The Watch List spotlights the must-know storylines for the upcoming week in tennis. This week the focus is on the Davis Cup final.
The last time Spain faced Argentina in the Davis Cup final, in 2008, the Spaniards pulled off an upset on foreign soil despite the absence of an injured Rafael Nadal. The loss left the Argentines in tears and turmoil.
Fernando Verdasco was the hero that final day, rallying from two sets to one down to beat Jose Acasuso on an indoor hardcourt and clinch the third of Spain's four Davis Cup titles. It was another agonizing loss for Argentina in its quest to finally win the team competition, a title that the three-time runner-up has put on a pedestal as a prime sporting accomplishment.
The Argentines face a daunting task in this year's final, which begins Friday. Argentina will be playing in Seville, on clay, against a Spanish team that has won 20 consecutive ties at home and features Nadal (14-0 in Davis Cup singles on clay) and David Ferrer (11-0) along with Fernando Verdasco and Feliciano Lopez.
Argentina will come in as the underdog, but it can't be discounted as David Nalbandian and Juan Martin del Potro are formidable, highly motivated talents, while Juan Monaco has played well lately and knocked off Ferrer on an indoor court at the Valencia Open earlier this month. (Juan Ignacio Chela and Eduardo Schwank are also options for captain Tito Vazquez.)
Nalbandian has been a Davis Cup stalwart, going 33-10 overall, 22-5 in singles and 10-1 in singles on clay. He has made clear the importance of winning this event, and his single-minded pursuit recalls that little short story by Herman Melville about a man and a whale. As the years tick on and "El Rey" finds himself closer to the sunset of his career, the 29-year-old is likely more driven than ever to make the most of every opportunity.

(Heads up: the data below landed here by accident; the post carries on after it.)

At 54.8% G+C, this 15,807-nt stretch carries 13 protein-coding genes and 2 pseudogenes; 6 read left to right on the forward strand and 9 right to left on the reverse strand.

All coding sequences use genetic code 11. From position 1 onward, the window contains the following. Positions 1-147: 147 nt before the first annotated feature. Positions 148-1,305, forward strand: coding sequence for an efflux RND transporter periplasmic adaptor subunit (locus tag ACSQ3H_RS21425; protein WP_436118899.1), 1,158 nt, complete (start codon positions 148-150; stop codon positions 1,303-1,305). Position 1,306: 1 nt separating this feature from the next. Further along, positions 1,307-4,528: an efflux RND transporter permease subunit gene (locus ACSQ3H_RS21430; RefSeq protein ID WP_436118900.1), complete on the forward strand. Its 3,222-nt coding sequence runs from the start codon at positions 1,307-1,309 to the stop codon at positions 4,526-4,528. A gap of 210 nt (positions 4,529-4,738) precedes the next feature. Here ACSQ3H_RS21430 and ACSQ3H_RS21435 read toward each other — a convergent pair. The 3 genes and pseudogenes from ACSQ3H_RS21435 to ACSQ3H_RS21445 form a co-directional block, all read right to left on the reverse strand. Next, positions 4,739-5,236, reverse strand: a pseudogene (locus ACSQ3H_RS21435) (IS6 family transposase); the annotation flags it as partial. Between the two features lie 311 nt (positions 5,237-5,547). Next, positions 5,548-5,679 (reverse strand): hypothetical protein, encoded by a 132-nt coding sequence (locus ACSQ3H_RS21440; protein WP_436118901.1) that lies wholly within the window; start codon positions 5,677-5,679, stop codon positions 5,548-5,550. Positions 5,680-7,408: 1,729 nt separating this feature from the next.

The 64th-ranked Nalbandian took most of the fall season off to heal his body and train for the final. No. 11 Del Potro did the same after the U.S. Open, playing a few indoor tournaments toward the end of the season to tune up. They've clearly made Davis Cup a priority and have positioned themselves to bring their A-games. At their best, they can beat anyone. But neither has shown his best for quite some time.
As for Spain, Nadal has lost only one best-of-five match on clay in his career (against Robin Soderling at the 2009 French Open), and Ferrer, like Nadal, has that spotless Davis Cup singles record on the dirt. That said, the Spanish Nos. 1 and 2 come into the tie at less than full strength, having played a long year that included appearances at the ATP World Tour Finals in London last week. Between the physical and emotional weariness of Nadal and Ferrer, and a regular doubles team of Verdasco and Lopez that hasn't performed particularly well this year, Argentina may have some openings.